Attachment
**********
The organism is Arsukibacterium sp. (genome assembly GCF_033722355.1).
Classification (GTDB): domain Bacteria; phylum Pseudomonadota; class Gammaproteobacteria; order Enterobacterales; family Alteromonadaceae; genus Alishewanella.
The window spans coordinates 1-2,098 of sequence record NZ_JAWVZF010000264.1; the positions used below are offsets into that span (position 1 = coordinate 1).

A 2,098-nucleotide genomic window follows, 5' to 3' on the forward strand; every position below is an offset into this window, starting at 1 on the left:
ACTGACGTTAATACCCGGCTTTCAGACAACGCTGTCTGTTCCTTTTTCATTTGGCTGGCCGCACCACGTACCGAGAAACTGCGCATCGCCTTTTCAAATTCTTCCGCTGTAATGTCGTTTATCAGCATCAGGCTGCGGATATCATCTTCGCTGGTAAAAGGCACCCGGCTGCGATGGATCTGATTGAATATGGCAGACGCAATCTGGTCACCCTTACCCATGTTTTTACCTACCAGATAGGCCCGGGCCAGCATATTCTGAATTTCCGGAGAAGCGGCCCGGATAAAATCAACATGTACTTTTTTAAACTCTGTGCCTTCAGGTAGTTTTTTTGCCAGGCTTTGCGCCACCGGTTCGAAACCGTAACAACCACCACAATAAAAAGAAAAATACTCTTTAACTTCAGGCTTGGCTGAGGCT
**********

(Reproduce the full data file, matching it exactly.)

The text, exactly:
The organism is Arsukibacterium sp. (genome assembly GCF_033722355.1).
Classification (GTDB): domain Bacteria; phylum Pseudomonadota; class Gammaproteobacteria; order Enterobacterales; family Alteromonadaceae; genus Alishewanella.
The window spans coordinates 1-2,098 of sequence record NZ_JAWVZF010000264.1; the positions used below are offsets into that span (position 1 = coordinate 1).

A 2,098-nucleotide genomic window follows, 5' to 3' on the forward strand; every position below is an offset into this window, starting at 1 on the left:
ACTGACGTTAATACCCGGCTTTCAGACAACGCTGTCTGTTCCTTTTTCATTTGGCTGGCCGCACCACGTACCGAGAAACTGCGCATCGCCTTTTCAAATTCTTCCGCTGTAATGTCGTTTATCAGCATCAGGCTGCGGATATCATCTTCGCTGGTAAAAGGCACCCGGCTGCGATGGATCTGATTGAATATGGCAGACGCAATCTGGTCACCCTTACCCATGTTTTTACCTACCAGATAGGCCCGGGCCAGCATATTCTGAATTTCCGGAGAAGCGGCCCGGATAAAATCAACATGTACTTTTTTAAACTCTGTGCCTTCAGGTAGTTTTTTTGCCAGGCTTTGCGCCACCGGTTCGAAACCGTAACAACCACCACAATAAAAAGAAAAATACTCTTTAACTTCAGGCTTGGCTGAGGCT